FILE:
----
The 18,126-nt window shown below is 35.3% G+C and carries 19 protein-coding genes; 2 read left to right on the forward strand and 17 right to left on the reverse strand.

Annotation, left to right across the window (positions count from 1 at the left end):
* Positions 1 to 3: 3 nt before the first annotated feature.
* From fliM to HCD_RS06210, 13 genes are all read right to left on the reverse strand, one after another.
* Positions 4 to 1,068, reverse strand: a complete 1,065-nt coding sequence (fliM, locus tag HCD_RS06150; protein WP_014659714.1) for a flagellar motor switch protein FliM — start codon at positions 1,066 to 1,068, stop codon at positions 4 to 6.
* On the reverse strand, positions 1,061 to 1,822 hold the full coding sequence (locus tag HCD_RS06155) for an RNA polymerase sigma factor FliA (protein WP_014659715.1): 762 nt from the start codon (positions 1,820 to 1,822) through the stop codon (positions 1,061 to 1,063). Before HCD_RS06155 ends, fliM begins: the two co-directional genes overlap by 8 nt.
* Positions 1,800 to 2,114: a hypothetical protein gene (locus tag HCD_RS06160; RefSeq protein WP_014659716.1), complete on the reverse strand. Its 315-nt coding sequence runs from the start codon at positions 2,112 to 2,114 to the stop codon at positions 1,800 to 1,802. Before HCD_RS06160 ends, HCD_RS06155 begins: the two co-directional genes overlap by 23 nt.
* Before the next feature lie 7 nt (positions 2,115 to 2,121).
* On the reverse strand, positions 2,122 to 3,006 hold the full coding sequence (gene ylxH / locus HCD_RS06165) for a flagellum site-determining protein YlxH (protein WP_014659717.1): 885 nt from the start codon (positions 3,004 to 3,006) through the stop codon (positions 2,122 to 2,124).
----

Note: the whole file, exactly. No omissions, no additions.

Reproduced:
The 18,126-nt window shown below is 35.3% G+C and carries 19 protein-coding genes; 2 read left to right on the forward strand and 17 right to left on the reverse strand.

Annotation, left to right across the window (positions count from 1 at the left end):
* Positions 1 to 3: 3 nt before the first annotated feature.
* From fliM to HCD_RS06210, 13 genes are all read right to left on the reverse strand, one after another.
* Positions 4 to 1,068, reverse strand: a complete 1,065-nt coding sequence (fliM, locus tag HCD_RS06150; protein WP_014659714.1) for a flagellar motor switch protein FliM — start codon at positions 1,066 to 1,068, stop codon at positions 4 to 6.
* On the reverse strand, positions 1,061 to 1,822 hold the full coding sequence (locus tag HCD_RS06155) for an RNA polymerase sigma factor FliA (protein WP_014659715.1): 762 nt from the start codon (positions 1,820 to 1,822) through the stop codon (positions 1,061 to 1,063). Before HCD_RS06155 ends, fliM begins: the two co-directional genes overlap by 8 nt.
* Positions 1,800 to 2,114: a hypothetical protein gene (locus tag HCD_RS06160; RefSeq protein WP_014659716.1), complete on the reverse strand. Its 315-nt coding sequence runs from the start codon at positions 2,112 to 2,114 to the stop codon at positions 1,800 to 1,802. Before HCD_RS06160 ends, HCD_RS06155 begins: the two co-directional genes overlap by 23 nt.
* Before the next feature lie 7 nt (positions 2,115 to 2,121).
* On the reverse strand, positions 2,122 to 3,006 hold the full coding sequence (gene ylxH / locus HCD_RS06165) for a flagellum site-determining protein YlxH (protein WP_014659717.1): 885 nt from the start codon (positions 3,004 to 3,006) through the stop codon (positions 2,122 to 2,124).